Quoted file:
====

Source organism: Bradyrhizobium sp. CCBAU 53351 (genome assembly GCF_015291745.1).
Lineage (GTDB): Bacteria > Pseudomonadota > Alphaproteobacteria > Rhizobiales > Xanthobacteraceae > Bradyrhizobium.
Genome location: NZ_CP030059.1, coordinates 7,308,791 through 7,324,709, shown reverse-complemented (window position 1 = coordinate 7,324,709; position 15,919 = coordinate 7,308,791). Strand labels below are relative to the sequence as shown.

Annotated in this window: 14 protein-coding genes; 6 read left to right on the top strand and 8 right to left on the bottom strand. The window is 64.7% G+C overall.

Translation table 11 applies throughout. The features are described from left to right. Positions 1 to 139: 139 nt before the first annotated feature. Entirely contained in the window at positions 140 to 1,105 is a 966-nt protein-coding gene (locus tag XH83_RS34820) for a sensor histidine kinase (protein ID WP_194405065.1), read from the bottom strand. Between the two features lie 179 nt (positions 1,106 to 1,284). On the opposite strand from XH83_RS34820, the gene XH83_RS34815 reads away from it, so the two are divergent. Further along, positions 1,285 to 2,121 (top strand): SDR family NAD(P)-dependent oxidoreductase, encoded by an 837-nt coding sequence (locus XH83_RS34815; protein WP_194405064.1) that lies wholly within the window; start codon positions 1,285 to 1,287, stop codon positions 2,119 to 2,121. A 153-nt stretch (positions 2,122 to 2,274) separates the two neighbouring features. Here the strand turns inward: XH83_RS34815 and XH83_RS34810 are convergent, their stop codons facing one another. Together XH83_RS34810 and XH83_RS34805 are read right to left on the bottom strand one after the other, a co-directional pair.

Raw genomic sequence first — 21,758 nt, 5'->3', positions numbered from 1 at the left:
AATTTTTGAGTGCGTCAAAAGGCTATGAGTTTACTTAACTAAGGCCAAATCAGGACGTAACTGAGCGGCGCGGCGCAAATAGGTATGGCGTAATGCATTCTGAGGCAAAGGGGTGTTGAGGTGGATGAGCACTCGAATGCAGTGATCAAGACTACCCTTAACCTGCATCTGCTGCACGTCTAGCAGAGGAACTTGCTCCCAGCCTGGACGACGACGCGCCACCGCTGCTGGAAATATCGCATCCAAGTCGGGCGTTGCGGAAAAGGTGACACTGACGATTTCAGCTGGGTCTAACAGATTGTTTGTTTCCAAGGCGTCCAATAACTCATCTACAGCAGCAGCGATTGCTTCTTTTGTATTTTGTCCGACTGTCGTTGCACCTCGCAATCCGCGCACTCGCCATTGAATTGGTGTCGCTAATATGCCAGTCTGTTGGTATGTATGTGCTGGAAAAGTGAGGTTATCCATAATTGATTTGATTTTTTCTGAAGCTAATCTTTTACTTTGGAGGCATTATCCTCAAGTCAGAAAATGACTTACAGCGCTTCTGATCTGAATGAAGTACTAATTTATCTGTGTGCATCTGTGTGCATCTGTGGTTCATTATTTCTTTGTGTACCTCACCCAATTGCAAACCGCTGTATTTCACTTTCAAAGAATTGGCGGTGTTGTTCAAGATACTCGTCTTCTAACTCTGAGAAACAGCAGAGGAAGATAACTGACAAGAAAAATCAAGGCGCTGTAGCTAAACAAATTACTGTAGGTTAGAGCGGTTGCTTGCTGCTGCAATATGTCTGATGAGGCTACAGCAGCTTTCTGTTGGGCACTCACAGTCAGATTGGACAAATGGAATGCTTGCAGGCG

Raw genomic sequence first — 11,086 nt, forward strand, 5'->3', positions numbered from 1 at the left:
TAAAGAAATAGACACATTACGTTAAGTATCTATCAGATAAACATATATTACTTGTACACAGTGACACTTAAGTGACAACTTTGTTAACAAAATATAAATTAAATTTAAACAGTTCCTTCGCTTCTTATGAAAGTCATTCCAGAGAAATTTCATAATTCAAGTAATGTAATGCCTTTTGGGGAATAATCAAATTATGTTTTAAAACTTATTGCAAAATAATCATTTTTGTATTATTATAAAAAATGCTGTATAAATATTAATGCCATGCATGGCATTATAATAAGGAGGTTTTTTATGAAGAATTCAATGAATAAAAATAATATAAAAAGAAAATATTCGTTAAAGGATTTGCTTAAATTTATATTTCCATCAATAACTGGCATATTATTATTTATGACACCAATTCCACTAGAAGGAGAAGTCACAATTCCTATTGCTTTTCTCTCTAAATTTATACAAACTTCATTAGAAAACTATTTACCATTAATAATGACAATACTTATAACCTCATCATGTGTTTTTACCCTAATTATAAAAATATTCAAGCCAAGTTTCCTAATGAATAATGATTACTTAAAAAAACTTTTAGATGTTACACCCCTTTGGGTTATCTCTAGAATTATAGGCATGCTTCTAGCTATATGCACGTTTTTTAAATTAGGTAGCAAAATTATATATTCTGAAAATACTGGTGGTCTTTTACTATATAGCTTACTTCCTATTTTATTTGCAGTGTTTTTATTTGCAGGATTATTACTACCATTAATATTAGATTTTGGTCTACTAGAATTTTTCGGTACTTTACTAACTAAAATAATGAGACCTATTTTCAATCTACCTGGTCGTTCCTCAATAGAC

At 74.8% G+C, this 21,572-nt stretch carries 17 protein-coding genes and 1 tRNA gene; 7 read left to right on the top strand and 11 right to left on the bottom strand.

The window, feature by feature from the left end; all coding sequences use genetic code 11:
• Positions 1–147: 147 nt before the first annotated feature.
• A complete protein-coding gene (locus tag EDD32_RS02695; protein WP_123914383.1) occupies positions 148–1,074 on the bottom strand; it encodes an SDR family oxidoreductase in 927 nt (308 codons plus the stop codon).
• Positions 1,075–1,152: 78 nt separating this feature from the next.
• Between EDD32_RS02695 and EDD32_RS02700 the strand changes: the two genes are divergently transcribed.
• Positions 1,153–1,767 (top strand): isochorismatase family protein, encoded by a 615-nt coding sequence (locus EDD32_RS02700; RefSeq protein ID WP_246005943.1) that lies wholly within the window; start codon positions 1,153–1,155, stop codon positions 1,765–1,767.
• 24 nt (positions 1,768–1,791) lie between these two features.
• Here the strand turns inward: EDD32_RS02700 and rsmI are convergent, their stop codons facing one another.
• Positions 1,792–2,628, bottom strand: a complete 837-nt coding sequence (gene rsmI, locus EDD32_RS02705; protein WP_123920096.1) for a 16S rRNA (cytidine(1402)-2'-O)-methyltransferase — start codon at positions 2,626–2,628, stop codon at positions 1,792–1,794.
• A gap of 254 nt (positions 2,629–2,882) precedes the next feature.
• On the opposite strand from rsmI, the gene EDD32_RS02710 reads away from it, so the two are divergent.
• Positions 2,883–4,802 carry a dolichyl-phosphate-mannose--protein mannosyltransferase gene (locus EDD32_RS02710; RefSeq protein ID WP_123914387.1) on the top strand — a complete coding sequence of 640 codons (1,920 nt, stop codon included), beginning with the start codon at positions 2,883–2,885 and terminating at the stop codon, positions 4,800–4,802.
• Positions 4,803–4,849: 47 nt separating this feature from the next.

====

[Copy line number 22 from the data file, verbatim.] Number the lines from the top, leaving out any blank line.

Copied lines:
• Positions 2,883–4,802 carry a dolichyl-phosphate-mannose--protein mannosyltransferase gene (locus EDD32_RS02710; RefSeq protein ID WP_123914387.1) on the top strand — a complete coding sequence of 640 codons (1,920 nt, stop codon included), beginning with the start codon at positions 2,883–2,885 and terminating at the stop codon, positions 4,800–4,802.